Augma Biomaterials

Full Arch Rehabilitation of the Maxilla with an Immediate All-on-4

The patient is a healthy, 61-year-old woman who attended the consultation complaining about the lack of aesthetics of her smile and difficulties in chewing properly.

The patient had only 6 maxillary front teeth remaining, and she was incapable of using an old removable prosthesis that she had been using.

She wanted a fixed prosthesis and to be able to feel good with her appearance again.


  1. Hello,
    Did you level the bone before the implant placement? What sutures are used?
    Thank you

    1. The following reply is from Dr. José Camelo Ferreira:

      In this case the bone was leveled very slightly. The smile line was low and the start of the future prosthesis was out of sight. 

      I normally use two things: The Goiva tweezers for small leveling, like in this case, and the Handpiece for large leveling as you can see in the photo above.
      The suture is B/Braun Supramid 4-0 (pseudo-monofilament polyamide). For me, it’s a great suture, comfortable for the patients and resistant during and after surgery.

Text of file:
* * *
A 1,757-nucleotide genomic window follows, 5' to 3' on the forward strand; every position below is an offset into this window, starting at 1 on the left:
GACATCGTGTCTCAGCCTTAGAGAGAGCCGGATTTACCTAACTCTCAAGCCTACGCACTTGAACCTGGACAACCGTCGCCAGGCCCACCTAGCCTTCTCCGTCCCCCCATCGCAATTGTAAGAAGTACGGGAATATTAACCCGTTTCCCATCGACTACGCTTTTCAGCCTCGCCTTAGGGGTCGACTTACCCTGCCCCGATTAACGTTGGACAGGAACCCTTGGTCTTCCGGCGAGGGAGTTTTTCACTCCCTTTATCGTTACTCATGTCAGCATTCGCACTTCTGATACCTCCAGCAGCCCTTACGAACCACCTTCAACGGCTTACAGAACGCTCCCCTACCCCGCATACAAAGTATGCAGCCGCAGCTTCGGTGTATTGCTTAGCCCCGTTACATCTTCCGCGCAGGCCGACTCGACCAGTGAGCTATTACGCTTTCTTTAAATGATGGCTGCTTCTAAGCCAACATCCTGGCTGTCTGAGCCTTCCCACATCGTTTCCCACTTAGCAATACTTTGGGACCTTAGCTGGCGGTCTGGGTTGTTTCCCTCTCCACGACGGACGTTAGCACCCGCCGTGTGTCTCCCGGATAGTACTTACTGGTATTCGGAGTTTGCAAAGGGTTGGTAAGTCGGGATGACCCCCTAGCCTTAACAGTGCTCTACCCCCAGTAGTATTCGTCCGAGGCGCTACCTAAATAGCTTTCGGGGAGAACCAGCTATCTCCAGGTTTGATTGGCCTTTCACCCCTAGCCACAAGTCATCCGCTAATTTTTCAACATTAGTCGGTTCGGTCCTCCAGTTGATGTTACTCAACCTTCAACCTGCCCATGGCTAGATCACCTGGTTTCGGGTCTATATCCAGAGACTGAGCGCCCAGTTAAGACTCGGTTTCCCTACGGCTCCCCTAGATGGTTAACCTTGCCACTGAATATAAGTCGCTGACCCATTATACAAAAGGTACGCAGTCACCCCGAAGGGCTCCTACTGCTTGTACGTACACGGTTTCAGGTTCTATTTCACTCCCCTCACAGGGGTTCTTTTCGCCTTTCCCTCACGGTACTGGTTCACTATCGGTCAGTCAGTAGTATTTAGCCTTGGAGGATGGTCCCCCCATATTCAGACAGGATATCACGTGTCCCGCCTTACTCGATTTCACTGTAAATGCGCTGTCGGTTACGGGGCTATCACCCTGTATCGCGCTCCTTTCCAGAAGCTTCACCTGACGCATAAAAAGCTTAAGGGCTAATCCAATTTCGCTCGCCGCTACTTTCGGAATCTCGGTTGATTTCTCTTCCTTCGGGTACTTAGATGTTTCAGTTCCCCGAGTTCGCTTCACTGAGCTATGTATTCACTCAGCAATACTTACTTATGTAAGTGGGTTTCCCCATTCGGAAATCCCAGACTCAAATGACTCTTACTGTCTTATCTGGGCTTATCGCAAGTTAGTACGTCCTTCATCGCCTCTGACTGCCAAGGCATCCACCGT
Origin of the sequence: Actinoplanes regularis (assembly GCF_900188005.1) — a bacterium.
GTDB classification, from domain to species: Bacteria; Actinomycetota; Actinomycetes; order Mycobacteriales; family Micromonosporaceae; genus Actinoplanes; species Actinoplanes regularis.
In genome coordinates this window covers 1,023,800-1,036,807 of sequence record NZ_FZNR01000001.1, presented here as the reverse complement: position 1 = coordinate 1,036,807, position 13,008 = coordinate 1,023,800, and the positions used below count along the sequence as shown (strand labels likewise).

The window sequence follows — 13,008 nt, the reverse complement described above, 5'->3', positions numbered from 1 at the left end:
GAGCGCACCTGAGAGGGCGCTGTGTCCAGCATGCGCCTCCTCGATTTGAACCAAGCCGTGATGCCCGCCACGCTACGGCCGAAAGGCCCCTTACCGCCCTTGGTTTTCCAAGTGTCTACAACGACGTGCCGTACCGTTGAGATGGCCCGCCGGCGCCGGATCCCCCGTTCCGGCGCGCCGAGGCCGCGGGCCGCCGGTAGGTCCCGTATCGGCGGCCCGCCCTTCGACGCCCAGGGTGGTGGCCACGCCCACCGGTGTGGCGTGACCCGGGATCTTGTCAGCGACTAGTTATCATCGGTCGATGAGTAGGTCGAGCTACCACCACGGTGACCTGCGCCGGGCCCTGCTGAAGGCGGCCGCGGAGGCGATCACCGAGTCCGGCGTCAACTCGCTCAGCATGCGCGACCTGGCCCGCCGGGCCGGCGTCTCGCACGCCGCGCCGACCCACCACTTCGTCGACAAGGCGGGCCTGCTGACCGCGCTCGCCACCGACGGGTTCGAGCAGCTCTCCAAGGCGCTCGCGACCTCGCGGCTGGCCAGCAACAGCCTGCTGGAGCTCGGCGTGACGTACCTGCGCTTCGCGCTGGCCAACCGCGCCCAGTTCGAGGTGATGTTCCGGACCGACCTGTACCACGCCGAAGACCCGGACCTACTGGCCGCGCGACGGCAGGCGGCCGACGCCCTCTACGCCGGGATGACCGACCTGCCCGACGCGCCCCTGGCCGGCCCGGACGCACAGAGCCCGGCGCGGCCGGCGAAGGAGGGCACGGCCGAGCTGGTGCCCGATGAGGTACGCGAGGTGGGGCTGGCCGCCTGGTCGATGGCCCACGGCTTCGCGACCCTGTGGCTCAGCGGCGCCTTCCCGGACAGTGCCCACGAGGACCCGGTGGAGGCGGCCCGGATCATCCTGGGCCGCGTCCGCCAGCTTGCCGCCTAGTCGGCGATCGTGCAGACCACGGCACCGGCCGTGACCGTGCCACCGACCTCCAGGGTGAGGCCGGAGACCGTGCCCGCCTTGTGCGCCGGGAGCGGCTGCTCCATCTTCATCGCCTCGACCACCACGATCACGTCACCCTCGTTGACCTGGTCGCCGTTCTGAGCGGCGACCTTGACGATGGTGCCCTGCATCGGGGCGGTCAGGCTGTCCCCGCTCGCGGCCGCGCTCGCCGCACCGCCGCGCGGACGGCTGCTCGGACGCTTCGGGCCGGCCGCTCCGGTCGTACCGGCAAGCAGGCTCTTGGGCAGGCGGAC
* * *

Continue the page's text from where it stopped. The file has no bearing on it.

2. Doctor,
    Thank you for your kind response.
    One more question.
    The lendable of a final prosthesis/ hybrid.
    The intaglio of the hybrid appears to be concave, food will adhere there. What is the hygiene recommendations to pt. and what is the solution for the convex intaglio?
    Thank you.

  3. The following reply is from Dr. José Camelo Ferreira:

    This is a very good question. The hybrid is not concave. It has a ramp from buccal to palatal but it’s not concave. The hygiene recommendations are the normal recommendations for natural teeth, plus the use of a water jet every day (at least once a day). Periodic consultations are done every 4 months, or every 6 months for patients with good hygiene. This is to disassemble and clean the hybrid prosthesis. Sometimes the shape of the soft tissue (different heights between buccal and palatal) and the volume needed to support the lip, doesn’t allow a completely convex base of the prosthesis. Nevertheless, a ramp shaped base will enable the patient to clean the prosthesis in a very satisfactory way as the water jet will push all food debris to the palate exit. A concave base is done by some to hide badly placed implants, or badly planned smile lines. In my opinion there is no way of doing a proper hygiene on them. Thank very much you for your question.

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